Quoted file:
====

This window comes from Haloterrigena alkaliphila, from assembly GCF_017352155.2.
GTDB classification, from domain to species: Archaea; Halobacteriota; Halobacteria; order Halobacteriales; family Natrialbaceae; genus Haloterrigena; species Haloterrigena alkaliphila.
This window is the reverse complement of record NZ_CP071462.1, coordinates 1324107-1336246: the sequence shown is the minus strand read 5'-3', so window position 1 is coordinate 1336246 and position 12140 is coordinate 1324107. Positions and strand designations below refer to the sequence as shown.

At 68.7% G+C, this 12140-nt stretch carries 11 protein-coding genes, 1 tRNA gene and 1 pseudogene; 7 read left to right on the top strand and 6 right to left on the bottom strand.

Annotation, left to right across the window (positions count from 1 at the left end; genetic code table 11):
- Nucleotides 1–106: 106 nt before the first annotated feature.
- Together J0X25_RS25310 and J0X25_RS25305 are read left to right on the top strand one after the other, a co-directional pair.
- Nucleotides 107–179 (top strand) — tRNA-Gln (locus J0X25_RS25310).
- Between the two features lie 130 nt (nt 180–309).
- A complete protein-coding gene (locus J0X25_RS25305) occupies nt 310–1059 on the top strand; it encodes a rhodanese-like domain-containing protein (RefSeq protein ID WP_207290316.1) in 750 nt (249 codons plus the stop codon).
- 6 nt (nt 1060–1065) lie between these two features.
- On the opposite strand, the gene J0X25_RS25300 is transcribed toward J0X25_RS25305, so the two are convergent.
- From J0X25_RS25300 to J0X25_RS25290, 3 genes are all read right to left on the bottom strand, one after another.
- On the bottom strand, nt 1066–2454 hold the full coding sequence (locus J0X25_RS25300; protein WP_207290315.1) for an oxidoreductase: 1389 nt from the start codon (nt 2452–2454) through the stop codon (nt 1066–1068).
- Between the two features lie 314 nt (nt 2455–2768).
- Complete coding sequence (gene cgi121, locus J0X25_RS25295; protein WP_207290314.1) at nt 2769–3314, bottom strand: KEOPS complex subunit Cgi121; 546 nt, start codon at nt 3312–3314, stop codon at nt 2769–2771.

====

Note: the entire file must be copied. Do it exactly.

This window comes from Haloterrigena alkaliphila, from assembly GCF_017352155.2.
GTDB classification, from domain to species: Archaea; Halobacteriota; Halobacteria; order Halobacteriales; family Natrialbaceae; genus Haloterrigena; species Haloterrigena alkaliphila.
This window is the reverse complement of record NZ_CP071462.1, coordinates 1324107-1336246: the sequence shown is the minus strand read 5'-3', so window position 1 is coordinate 1336246 and position 12140 is coordinate 1324107. Positions and strand designations below refer to the sequence as shown.

At 68.7% G+C, this 12140-nt stretch carries 11 protein-coding genes, 1 tRNA gene and 1 pseudogene; 7 read left to right on the top strand and 6 right to left on the bottom strand.

Annotation, left to right across the window (positions count from 1 at the left end; genetic code table 11):
- Nucleotides 1–106: 106 nt before the first annotated feature.
- Together J0X25_RS25310 and J0X25_RS25305 are read left to right on the top strand one after the other, a co-directional pair.
- Nucleotides 107–179 (top strand) — tRNA-Gln (locus J0X25_RS25310).
- Between the two features lie 130 nt (nt 180–309).
- A complete protein-coding gene (locus J0X25_RS25305) occupies nt 310–1059 on the top strand; it encodes a rhodanese-like domain-containing protein (RefSeq protein ID WP_207290316.1) in 750 nt (249 codons plus the stop codon).
- 6 nt (nt 1060–1065) lie between these two features.
- On the opposite strand, the gene J0X25_RS25300 is transcribed toward J0X25_RS25305, so the two are convergent.
- From J0X25_RS25300 to J0X25_RS25290, 3 genes are all read right to left on the bottom strand, one after another.
- On the bottom strand, nt 1066–2454 hold the full coding sequence (locus J0X25_RS25300; protein WP_207290315.1) for an oxidoreductase: 1389 nt from the start codon (nt 2452–2454) through the stop codon (nt 1066–1068).
- Between the two features lie 314 nt (nt 2455–2768).
- Complete coding sequence (gene cgi121, locus J0X25_RS25295; protein WP_207290314.1) at nt 2769–3314, bottom strand: KEOPS complex subunit Cgi121; 546 nt, start codon at nt 3312–3314, stop codon at nt 2769–2771.